Médanos are continental dunes, as opposed to dunas which are dunes of coastal origin. The term is mainly associated with South America. They may be vegetated or unvegetated, and are notoriously difficult to traverse.
The Swiss naturalist and explorer Johann Jakob von Tschudi provides this 1847 description of Peruvian médanos:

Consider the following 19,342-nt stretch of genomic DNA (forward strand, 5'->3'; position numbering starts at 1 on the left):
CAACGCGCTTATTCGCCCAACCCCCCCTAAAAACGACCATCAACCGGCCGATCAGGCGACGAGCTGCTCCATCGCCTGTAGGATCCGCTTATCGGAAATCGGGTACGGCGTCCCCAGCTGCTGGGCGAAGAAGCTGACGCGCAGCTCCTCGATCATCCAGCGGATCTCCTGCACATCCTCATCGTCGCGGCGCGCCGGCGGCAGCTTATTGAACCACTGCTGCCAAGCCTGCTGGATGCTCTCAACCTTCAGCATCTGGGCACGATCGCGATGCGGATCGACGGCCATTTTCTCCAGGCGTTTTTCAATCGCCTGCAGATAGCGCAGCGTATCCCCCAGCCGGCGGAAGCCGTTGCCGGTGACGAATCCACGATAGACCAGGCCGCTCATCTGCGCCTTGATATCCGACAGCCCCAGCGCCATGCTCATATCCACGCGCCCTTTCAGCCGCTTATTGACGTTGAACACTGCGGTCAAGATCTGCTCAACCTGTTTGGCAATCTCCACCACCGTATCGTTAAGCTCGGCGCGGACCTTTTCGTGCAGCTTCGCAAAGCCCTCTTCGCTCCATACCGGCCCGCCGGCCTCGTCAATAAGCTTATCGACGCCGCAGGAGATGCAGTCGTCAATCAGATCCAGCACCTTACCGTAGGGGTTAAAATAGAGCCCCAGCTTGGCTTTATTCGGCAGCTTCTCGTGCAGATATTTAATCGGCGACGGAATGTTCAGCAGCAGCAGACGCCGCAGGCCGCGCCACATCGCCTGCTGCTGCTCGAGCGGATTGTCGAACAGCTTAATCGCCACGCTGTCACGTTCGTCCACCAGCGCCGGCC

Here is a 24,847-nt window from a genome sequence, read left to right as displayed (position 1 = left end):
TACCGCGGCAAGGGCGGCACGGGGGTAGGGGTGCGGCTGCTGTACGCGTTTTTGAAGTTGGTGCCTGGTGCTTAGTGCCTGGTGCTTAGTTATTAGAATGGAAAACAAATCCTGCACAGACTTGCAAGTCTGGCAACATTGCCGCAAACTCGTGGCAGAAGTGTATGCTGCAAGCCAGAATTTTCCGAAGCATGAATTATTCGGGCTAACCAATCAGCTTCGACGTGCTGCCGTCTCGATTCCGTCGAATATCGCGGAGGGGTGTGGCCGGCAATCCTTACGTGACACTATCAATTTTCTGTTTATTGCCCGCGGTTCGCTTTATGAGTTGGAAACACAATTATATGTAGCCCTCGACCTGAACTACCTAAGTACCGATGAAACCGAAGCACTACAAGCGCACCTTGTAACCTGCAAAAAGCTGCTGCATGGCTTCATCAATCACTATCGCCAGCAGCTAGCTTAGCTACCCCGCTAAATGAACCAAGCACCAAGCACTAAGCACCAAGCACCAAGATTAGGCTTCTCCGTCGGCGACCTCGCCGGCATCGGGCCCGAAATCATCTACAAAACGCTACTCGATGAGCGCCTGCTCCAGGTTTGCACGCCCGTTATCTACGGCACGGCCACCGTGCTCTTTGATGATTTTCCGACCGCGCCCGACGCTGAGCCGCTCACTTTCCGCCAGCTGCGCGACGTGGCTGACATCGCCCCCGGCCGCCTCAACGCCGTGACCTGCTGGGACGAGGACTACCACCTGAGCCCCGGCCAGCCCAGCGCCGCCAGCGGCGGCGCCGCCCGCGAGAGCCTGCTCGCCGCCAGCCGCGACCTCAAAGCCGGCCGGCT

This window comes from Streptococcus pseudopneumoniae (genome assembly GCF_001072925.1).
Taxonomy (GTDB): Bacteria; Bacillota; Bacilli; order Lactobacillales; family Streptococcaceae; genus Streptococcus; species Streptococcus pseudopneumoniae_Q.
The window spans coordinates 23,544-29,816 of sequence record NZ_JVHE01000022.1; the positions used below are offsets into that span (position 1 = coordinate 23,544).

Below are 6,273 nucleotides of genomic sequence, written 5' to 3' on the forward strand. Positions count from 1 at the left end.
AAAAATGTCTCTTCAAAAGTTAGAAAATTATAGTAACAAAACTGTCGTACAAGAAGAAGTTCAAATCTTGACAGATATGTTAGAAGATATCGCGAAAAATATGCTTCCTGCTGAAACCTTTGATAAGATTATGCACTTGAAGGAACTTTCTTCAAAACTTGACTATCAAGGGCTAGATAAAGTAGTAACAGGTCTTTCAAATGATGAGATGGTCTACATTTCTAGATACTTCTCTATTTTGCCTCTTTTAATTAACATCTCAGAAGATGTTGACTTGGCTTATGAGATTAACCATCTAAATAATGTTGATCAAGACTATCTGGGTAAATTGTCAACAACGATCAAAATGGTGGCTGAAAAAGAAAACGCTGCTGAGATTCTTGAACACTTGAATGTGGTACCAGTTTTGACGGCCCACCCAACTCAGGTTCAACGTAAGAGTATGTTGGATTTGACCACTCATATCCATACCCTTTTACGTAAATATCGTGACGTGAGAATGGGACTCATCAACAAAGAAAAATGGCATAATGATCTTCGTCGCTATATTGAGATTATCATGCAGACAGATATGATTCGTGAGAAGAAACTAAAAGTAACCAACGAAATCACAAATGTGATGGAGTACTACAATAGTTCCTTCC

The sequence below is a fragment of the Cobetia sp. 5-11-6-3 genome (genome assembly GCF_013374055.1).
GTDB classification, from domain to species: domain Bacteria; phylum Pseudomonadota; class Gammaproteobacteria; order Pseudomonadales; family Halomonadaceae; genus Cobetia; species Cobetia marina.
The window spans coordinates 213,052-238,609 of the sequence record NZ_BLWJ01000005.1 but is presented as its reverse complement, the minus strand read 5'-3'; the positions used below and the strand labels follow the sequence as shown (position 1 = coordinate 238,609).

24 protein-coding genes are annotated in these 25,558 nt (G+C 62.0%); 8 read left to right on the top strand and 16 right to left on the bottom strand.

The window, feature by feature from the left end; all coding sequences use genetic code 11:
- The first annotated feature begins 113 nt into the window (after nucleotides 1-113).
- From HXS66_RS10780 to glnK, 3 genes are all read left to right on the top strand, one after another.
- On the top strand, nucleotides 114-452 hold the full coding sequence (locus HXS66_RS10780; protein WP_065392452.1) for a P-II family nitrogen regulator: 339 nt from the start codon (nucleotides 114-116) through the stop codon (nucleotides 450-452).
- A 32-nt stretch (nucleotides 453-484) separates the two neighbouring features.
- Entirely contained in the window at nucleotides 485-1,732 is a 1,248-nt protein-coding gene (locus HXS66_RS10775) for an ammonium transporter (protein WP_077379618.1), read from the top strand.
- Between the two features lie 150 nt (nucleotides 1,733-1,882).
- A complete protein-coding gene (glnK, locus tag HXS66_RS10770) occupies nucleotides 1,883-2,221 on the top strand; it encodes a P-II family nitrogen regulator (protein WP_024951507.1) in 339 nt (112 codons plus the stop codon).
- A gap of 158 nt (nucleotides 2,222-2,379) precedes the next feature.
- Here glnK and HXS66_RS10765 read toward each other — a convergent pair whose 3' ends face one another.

The médanos are hillock-like elevations of sand, some having a firm, others a loose base. The former, which are always crescent-shaped, are from ten to twenty feet high, and have an acute crest. The inner side is perpendicular, and the outer or bow side forms an angle with a steep inclination downward. When driven by violent winds, the médanos pass rapidly over the plains. The smaller and lighter ones move quickly forwards before the larger ones; but the latter soon overtake and crush them, whilst they are themselves shivered by the collision. These medanos assume all sorts of extraordinary figures, and sometimes move along the plain in rows forming most intricate labyrinths, whereby what might otherwise be visible in the distance is withdrawn from the view of the traveller. A plain often appears to be covered with a row of médanos, and some days afterwards it is again restored to its level and uniform aspect. Persons who have the greatest experience of the coast are apt to mistake their way, when they encounter these sandhills.